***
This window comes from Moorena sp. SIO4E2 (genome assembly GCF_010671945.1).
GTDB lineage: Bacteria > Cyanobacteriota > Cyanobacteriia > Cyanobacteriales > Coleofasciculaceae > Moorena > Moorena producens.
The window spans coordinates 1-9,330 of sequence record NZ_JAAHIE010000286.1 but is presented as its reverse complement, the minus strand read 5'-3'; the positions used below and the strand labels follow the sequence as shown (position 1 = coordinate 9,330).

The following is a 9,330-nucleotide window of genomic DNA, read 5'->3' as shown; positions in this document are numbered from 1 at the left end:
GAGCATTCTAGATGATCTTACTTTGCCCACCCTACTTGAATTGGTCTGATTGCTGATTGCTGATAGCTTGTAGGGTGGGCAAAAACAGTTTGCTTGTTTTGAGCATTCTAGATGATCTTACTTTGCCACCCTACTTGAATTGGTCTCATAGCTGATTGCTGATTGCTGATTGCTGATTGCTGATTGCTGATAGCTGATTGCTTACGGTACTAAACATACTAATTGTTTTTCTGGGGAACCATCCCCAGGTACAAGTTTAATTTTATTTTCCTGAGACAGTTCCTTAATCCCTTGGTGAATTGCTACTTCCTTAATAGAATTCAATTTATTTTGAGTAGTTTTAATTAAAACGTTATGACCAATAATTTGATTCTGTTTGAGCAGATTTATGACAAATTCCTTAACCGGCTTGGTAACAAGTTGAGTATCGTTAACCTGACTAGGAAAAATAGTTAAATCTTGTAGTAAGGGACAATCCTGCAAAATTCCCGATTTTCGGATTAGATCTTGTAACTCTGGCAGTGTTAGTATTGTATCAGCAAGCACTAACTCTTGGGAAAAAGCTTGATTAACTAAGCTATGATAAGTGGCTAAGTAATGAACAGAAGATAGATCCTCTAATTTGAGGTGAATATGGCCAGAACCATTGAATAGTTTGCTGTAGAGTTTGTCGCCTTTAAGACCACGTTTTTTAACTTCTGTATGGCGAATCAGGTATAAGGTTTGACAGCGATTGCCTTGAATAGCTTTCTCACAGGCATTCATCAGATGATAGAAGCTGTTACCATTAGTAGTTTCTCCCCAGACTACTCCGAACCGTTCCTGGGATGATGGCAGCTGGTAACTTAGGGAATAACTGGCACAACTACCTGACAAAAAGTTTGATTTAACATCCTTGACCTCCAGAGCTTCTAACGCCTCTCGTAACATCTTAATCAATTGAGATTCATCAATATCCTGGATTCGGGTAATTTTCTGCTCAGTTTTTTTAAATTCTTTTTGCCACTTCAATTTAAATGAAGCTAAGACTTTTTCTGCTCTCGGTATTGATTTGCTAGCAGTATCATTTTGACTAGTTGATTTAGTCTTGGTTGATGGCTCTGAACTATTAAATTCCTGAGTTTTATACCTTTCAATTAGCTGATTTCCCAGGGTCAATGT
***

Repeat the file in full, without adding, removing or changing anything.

This window comes from Moorena sp. SIO4E2 (genome assembly GCF_010671945.1).
GTDB lineage: Bacteria > Cyanobacteriota > Cyanobacteriia > Cyanobacteriales > Coleofasciculaceae > Moorena > Moorena producens.
The window spans coordinates 1-9,330 of sequence record NZ_JAAHIE010000286.1 but is presented as its reverse complement, the minus strand read 5'-3'; the positions used below and the strand labels follow the sequence as shown (position 1 = coordinate 9,330).

The following is a 9,330-nucleotide window of genomic DNA, read 5'->3' as shown; positions in this document are numbered from 1 at the left end:
GAGCATTCTAGATGATCTTACTTTGCCCACCCTACTTGAATTGGTCTGATTGCTGATTGCTGATAGCTTGTAGGGTGGGCAAAAACAGTTTGCTTGTTTTGAGCATTCTAGATGATCTTACTTTGCCACCCTACTTGAATTGGTCTCATAGCTGATTGCTGATTGCTGATTGCTGATTGCTGATTGCTGATAGCTGATTGCTTACGGTACTAAACATACTAATTGTTTTTCTGGGGAACCATCCCCAGGTACAAGTTTAATTTTATTTTCCTGAGACAGTTCCTTAATCCCTTGGTGAATTGCTACTTCCTTAATAGAATTCAATTTATTTTGAGTAGTTTTAATTAAAACGTTATGACCAATAATTTGATTCTGTTTGAGCAGATTTATGACAAATTCCTTAACCGGCTTGGTAACAAGTTGAGTATCGTTAACCTGACTAGGAAAAATAGTTAAATCTTGTAGTAAGGGACAATCCTGCAAAATTCCCGATTTTCGGATTAGATCTTGTAACTCTGGCAGTGTTAGTATTGTATCAGCAAGCACTAACTCTTGGGAAAAAGCTTGATTAACTAAGCTATGATAAGTGGCTAAGTAATGAACAGAAGATAGATCCTCTAATTTGAGGTGAATATGGCCAGAACCATTGAATAGTTTGCTGTAGAGTTTGTCGCCTTTAAGACCACGTTTTTTAACTTCTGTATGGCGAATCAGGTATAAGGTTTGACAGCGATTGCCTTGAATAGCTTTCTCACAGGCATTCATCAGATGATAGAAGCTGTTACCATTAGTAGTTTCTCCCCAGACTACTCCGAACCGTTCCTGGGATGATGGCAGCTGGTAACTTAGGGAATAACTGGCACAACTACCTGACAAAAAGTTTGATTTAACATCCTTGACCTCCAGAGCTTCTAACGCCTCTCGTAACATCTTAATCAATTGAGATTCATCAATATCCTGGATTCGGGTAATTTTCTGCTCAGTTTTTTTAAATTCTTTTTGCCACTTCAATTTAAATGAAGCTAAGACTTTTTCTGCTCTCGGTATTGATTTGCTAGCAGTATCATTTTGACTAGTTGATTTAGTCTTGGTTGATGGCTCTGAACTATTAAATTCCTGAGTTTTATACCTTTCAATTAGCTGATTTCCCAGGGTCAATGT